My thesis focuses on how international and national actors work with each other to reduce disaster risk— the relationships, governance structures, and power dynamics shaping risk reduction. Concern is my case study and I’m looking at its work in three countries: Kenya, Sierra Leone, and Bangladesh. I’m currently in the process of finalising my dissertation and I wanted to show something that I’m excited about: a few of the maps that I’ve produced for this project.
DRR is multi-sectoral and cross-scalular and multi-hazard, in other words, a rat’s nest of actors, interventions, and hazards. To top it off, actors each have their own interpretation of what DRR actually is, meaning that one person’s DRR is another person’s development or health.
This leads to the practical problem: how do you understand DRR? While some people define DRR a-priori, I’ve turned to regime theory to make sense of this. Regime theory is about figuring out how ‘regimes’ (the confluence of actors around a given issue area) operate and the effect they have on actor behaviour. It’s similar to new institutionalism and polycentric governance, but with a special focus on delimiting the issue area and the actors within it. All this makes it a pretty good fit for my research, and there’s been quite a bit of work on it already so it provides a valuable platform for guiding the study.
I’ve approached understanding DRR interactions as a mapping problem. I’ve collected a bunch of qualitative data (interviews, reports, policies) and quantified it using NVivo, a pretty awesome programme for qualitative analysis. I then plugged it in to Gephi, a tool for social network analysis (SNA), to map the regime. Since SNA is about actors and relationships I’ve had to code those actors and relationships. For example, the sentence local communities work to reduce flooding would be coded as local communities –> flooding; the sentence Concern works with the national government would be coded Concern –> national government. I’ve also categorised each actor by type (public, private, civil society) and level (local, national, international). While this is a meticulous way to analyse data and has involved thousands of codes, I’m pretty happy with the results.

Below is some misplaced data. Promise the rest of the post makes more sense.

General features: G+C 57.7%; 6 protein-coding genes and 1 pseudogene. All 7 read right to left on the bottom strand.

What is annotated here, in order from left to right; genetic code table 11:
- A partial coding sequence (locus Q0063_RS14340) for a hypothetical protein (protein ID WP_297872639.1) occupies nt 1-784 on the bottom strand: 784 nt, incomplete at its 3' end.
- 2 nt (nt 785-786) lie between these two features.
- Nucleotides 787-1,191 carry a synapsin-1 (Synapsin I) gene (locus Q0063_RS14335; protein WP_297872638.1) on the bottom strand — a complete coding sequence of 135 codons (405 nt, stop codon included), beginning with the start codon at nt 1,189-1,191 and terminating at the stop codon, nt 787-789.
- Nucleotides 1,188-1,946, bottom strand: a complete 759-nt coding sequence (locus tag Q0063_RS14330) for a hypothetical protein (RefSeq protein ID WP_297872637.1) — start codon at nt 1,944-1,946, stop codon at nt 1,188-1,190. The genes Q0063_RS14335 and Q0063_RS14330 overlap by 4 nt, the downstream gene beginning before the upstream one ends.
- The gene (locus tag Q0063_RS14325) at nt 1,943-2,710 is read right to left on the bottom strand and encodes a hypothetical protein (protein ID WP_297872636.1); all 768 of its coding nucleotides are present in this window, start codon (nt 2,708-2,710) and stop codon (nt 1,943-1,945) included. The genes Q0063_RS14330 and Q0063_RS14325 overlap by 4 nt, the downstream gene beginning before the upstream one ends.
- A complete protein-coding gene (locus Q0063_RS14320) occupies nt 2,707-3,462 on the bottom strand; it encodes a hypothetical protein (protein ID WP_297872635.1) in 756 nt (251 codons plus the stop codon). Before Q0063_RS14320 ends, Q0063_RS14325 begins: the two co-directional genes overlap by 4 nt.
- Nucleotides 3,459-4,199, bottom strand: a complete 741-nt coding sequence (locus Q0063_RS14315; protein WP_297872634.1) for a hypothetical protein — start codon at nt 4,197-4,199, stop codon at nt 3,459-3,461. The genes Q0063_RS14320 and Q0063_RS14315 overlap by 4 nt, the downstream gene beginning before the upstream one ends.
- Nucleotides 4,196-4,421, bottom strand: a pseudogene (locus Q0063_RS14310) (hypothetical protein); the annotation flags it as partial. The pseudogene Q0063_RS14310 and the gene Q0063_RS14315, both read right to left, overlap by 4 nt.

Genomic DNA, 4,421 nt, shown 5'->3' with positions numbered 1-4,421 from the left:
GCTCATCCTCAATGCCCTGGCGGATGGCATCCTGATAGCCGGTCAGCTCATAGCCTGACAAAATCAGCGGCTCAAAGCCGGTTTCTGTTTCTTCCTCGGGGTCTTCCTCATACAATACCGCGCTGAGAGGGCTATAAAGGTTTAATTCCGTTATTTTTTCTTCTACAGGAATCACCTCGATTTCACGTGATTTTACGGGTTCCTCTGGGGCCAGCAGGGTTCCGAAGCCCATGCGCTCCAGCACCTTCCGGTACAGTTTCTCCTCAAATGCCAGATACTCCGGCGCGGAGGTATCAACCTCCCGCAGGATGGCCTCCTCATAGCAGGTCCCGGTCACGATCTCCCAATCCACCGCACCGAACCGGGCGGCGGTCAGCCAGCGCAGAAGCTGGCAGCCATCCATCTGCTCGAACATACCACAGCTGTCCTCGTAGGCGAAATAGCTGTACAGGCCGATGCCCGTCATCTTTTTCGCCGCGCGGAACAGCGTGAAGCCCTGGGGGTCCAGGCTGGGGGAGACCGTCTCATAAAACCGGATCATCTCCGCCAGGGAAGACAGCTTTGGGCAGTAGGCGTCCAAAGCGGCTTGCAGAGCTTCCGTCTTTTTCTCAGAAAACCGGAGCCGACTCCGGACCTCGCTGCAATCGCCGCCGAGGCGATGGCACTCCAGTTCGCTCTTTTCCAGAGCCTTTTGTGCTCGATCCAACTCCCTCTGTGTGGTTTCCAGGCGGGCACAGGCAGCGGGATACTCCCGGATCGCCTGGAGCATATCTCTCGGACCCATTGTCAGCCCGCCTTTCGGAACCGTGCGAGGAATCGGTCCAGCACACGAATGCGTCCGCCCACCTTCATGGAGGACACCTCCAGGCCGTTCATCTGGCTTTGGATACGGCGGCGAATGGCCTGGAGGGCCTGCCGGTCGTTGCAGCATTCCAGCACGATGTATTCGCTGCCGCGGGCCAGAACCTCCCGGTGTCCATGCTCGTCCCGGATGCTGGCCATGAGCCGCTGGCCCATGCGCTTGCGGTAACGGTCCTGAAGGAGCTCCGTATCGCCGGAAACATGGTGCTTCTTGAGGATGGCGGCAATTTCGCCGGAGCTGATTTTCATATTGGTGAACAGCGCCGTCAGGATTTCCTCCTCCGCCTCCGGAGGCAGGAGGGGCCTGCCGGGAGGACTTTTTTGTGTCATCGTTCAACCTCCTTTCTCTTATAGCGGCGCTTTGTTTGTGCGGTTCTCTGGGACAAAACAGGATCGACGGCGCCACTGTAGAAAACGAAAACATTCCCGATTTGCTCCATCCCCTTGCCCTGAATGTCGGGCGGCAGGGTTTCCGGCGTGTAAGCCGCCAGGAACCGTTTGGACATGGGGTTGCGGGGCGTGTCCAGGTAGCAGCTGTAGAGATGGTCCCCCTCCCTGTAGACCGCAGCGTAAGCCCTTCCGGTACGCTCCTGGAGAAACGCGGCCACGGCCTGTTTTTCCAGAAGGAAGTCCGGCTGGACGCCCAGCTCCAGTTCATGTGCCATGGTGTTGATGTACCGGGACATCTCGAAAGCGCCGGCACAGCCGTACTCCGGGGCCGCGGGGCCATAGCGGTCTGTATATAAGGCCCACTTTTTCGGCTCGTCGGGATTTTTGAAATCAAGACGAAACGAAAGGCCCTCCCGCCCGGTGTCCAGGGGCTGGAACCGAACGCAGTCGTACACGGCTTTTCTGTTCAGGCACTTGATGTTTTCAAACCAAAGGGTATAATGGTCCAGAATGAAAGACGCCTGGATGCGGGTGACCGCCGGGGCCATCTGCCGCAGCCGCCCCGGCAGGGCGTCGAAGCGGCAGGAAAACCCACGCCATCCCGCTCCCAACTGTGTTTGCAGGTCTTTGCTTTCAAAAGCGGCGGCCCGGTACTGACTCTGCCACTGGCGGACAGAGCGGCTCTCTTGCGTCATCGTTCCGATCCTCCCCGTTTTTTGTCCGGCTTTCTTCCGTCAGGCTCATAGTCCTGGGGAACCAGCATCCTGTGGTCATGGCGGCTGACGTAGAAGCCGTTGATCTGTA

Here are a few of the maps I’ve produced:
The colours in these maps are linked to type: blue is civil society, orange is government, red is private sector, and white is other. The size of the node (circle) and edges (arrow) is dependent on the number of times coded (the more codes, the larger the size) and is an indication of importance. It is important, however, to note that size is relative to each regime and that for size these maps cannot be cross-compared.
From the maps, it is clear that for all three cases the regime, by number of actors, is dominated by public sector with some civil society and very little private sector. That said, in all cases core actors (actors occupying central positions and with a lot of big arrows) are a mix of public and civil society actors. The maps also show the relative scale of the regime, with Sierra Leone (the first one) having the fewest actors, Kenya (middle) a moderate number of actors, and Bangladesh (last) a massive number of actors. This stuff is useful for me because it provides a basic picture of the regime and the interactions, showing that the actors vary in size but are similar in type.
I’ve also simplified down actors to their essence:
From these maps it becomes clear that while DRR is often described as multi-sectoral, the private sector is relatively absent from DRR activities. Interestingly as well, it can be seen that types of relationships and interactions are similar. I’ve also developed maps of how these actor types engage with various hazards, showing the hazards and interventions under the regime.
These maps provide me an overview of what the regime is. After this I need to understand how the regime works— the arrows between the actors. I’m doing this through qualitative data analysis to produce a narrative of actors and their interactions. The narrative is really interesting, particularly the use of mapping, training, and documentation to measure disaster risk and make it actionable (regime construction toward a Weberian bureaucracy).
Both these techniques are letting me figure out how DRR works, which is great, because, even with my years studying DRR, I am still deciding what I think DRR actually is. Results also have policy implications for NGOs and governments working to improve DRR, as they show gaps in the current DRR system as well as how that system operates.